When the creative minds of Europe unite, there’s bound to be magic in the air. Especially when Guy Kawasaki, Frans Johansson, Austin Kleon and many more impressive speakers are sharing their innovation stories. Find out in my thoughts below how each of them is dealing with the ‘innovation paradox’. Innovation paradox? Yes, we are encouraged to think BIG in innovation; to jump to the next curve and come up with radical and breakthrough new products and services. On the other hand, we can agree that all ideas are combinations of existing ideas. So how to be disruptive when uniqueness in itself can be questioned?
On Thursday October 30, MRS organized a one-day conference titled Customers Exposed. I have to confess that I did not fully know what to expect, based on the event’s title. Yet after ten interesting speakers having taken the stage, I can happily say that I do get it now! I get it, but I have to agree with the conclusion at the speakers’ debate: I think a better cluster term for these ten inspiring talks would be obtained by turning it around, naming it ‘Brands Exposed’. All sessions, each very diverse in nature, talked about the changing consumer and how marketers and brands need to uncover their true self to connect with them. These are my 3 take-aways of the day!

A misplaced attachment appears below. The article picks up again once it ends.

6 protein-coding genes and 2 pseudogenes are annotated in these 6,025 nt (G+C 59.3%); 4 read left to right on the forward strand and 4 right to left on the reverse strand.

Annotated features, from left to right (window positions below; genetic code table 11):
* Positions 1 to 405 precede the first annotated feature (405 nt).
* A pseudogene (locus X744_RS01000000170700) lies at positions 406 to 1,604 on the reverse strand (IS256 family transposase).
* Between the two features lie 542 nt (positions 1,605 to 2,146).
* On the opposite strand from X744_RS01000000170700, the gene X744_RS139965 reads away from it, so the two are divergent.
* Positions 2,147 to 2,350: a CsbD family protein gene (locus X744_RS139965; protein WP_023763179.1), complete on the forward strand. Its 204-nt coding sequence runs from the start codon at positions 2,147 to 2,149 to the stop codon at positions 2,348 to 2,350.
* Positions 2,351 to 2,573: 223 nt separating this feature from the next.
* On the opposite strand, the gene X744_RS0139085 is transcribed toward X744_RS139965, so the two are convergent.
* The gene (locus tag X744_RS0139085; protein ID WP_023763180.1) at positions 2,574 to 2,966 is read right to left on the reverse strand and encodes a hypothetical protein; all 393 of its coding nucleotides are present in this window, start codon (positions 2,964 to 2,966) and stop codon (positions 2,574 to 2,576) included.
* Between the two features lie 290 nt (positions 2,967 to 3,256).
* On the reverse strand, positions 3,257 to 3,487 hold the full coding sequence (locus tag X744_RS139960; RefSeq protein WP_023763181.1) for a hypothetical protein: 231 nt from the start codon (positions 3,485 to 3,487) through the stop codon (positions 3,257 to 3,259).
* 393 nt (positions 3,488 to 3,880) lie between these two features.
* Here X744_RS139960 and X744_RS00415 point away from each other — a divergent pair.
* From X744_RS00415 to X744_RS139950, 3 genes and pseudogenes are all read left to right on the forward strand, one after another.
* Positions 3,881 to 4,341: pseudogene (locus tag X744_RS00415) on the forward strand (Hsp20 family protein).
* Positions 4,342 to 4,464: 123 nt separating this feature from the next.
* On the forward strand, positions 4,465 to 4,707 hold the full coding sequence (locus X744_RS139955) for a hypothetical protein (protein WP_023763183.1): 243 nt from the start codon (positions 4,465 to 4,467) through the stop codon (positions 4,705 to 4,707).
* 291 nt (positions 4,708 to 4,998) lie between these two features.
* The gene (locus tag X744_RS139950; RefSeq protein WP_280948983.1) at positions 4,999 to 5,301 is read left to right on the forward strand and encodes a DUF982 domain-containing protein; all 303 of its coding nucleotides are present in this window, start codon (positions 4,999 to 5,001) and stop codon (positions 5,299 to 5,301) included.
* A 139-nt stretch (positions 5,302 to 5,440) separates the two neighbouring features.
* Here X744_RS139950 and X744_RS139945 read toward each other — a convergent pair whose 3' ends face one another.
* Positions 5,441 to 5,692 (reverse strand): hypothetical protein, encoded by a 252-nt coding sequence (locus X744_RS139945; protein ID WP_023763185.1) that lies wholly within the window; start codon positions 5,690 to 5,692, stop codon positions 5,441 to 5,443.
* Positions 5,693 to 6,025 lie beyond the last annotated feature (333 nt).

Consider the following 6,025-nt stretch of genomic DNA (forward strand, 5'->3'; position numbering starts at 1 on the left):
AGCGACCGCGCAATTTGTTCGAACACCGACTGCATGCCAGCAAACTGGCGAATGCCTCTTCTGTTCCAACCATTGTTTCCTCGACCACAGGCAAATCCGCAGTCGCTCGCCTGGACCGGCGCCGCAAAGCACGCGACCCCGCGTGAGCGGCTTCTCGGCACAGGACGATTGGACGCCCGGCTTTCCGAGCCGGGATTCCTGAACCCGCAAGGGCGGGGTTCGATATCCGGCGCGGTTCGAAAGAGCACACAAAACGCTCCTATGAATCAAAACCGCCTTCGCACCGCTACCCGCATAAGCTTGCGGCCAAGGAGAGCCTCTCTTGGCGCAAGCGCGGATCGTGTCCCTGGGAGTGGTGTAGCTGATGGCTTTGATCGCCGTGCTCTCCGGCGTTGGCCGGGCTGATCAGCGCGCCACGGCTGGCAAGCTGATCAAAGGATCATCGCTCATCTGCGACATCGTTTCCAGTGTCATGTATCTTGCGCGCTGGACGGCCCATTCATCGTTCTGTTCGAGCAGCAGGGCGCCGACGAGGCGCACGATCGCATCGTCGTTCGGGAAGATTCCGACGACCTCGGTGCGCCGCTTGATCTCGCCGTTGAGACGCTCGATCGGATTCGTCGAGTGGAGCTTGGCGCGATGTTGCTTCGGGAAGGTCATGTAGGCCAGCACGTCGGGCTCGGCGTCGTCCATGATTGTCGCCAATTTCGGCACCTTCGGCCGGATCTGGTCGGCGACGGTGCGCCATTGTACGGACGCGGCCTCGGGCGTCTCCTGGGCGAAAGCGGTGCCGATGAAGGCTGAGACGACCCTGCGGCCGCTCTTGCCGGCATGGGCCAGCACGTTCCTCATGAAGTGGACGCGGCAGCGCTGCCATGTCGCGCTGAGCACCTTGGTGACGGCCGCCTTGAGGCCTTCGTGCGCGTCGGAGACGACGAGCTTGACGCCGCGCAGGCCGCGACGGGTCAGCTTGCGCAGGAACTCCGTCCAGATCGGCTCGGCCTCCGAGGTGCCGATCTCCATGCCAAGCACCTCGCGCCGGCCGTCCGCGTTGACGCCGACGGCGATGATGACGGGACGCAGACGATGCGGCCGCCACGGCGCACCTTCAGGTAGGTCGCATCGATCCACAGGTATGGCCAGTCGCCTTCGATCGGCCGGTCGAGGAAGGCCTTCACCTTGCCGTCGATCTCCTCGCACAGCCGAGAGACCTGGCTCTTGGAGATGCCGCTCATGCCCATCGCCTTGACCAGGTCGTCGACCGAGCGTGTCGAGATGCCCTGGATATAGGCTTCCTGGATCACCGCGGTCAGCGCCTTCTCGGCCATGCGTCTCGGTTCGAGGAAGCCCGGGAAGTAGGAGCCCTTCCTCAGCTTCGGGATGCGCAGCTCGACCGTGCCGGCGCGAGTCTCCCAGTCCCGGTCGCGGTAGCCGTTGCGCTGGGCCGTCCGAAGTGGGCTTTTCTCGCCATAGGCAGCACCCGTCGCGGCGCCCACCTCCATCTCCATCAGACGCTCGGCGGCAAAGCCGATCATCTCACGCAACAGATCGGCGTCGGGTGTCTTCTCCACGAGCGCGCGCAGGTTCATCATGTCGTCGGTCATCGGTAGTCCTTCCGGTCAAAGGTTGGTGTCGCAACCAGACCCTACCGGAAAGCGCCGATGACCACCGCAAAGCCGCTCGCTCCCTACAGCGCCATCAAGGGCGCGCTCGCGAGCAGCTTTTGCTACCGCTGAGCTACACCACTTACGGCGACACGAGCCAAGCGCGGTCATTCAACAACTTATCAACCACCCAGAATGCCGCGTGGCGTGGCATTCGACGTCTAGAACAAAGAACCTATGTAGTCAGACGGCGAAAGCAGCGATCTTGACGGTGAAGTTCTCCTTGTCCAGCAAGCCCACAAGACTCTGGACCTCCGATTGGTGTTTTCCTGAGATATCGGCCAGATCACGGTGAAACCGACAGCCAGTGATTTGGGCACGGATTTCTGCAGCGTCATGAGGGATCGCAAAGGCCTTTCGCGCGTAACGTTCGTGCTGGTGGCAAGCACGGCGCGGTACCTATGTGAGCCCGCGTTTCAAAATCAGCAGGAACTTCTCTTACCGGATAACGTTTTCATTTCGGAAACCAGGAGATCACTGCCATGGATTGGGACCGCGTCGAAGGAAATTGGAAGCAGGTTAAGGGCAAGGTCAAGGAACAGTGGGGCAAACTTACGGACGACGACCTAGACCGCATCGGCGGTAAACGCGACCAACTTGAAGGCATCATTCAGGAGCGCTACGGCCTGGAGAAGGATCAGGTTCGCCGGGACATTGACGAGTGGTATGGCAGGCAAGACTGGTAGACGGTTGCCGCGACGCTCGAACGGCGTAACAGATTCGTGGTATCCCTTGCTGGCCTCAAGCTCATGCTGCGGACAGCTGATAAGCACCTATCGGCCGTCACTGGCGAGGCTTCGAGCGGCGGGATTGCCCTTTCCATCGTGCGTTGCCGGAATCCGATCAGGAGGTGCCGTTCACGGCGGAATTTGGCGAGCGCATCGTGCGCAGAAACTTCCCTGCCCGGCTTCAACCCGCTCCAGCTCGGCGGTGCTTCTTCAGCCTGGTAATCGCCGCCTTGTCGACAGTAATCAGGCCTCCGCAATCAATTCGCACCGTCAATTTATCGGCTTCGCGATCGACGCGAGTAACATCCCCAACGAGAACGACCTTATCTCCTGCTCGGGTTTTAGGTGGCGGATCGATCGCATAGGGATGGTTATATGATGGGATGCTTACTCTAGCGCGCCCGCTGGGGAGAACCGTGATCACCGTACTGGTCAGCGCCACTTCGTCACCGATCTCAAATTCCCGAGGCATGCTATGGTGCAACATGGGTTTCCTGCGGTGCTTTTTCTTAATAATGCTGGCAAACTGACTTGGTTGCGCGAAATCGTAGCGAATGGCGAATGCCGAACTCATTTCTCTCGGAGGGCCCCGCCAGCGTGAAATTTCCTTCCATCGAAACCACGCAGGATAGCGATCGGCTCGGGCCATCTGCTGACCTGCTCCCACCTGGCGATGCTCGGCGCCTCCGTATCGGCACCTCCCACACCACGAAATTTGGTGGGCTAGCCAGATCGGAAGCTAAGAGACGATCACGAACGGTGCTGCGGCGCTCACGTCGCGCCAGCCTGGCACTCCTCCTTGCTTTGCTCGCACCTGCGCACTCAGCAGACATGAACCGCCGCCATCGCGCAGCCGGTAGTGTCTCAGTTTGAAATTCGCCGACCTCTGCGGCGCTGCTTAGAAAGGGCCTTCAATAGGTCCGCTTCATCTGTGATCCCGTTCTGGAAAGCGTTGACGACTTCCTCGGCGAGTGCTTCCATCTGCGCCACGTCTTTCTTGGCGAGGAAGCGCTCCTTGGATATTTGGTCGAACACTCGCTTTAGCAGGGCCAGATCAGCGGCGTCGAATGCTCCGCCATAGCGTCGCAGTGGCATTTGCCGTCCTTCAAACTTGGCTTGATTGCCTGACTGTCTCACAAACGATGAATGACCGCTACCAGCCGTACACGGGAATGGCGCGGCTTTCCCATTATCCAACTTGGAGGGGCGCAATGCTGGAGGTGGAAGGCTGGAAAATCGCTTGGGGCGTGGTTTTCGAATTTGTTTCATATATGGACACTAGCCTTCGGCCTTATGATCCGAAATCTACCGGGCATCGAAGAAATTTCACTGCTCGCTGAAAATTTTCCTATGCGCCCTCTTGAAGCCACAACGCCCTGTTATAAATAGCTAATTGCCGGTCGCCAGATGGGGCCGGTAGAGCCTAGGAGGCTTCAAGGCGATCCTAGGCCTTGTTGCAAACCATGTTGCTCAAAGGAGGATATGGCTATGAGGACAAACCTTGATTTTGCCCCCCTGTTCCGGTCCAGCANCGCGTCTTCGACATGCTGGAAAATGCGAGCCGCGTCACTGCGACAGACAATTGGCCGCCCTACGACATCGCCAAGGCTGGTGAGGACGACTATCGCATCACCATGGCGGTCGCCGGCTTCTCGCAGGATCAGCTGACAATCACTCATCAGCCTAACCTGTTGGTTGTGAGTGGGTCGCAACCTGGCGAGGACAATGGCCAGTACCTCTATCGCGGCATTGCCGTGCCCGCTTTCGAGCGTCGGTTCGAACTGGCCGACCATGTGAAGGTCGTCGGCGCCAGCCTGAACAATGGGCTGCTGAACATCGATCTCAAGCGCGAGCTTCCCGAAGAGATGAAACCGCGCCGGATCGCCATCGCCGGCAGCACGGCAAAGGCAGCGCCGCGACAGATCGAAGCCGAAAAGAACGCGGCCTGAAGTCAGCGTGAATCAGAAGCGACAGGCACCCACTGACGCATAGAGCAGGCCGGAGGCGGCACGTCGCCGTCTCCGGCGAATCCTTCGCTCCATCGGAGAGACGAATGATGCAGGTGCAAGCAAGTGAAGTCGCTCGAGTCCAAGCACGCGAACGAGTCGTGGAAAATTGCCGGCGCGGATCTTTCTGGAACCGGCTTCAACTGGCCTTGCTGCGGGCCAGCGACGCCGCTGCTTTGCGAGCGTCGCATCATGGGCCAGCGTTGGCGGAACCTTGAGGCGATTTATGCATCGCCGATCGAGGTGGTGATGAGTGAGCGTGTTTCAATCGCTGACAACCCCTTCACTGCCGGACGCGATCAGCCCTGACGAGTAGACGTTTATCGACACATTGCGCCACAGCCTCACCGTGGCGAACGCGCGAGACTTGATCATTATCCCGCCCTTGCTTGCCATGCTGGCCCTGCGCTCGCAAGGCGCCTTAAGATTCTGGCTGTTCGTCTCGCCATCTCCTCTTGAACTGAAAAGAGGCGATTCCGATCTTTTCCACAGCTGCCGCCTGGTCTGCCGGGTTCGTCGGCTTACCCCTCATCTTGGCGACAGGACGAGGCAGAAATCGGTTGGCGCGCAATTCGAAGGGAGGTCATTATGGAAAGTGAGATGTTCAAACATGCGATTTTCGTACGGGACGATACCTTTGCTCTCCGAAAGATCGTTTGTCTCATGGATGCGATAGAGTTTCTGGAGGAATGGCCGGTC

Do you know any organization which thinks customer-orientation is not important? Just about every company goes the extra mile to listen to its customers, to study market trends and to adapt its services to the client’s wishes. But all those efforts do not (always) seem to lead to positive results. The famous 20/80 Pareto rule – 20% of your clients ensures 80% of your turnover – has rather turned into a 40/60 rule, which indicates that customer loyalty is under pressure. Between 1965 and 2011 the average return on company investments decreased from 6.2% to 1.3%, suggesting that the ‘return on customer’ is decreasing.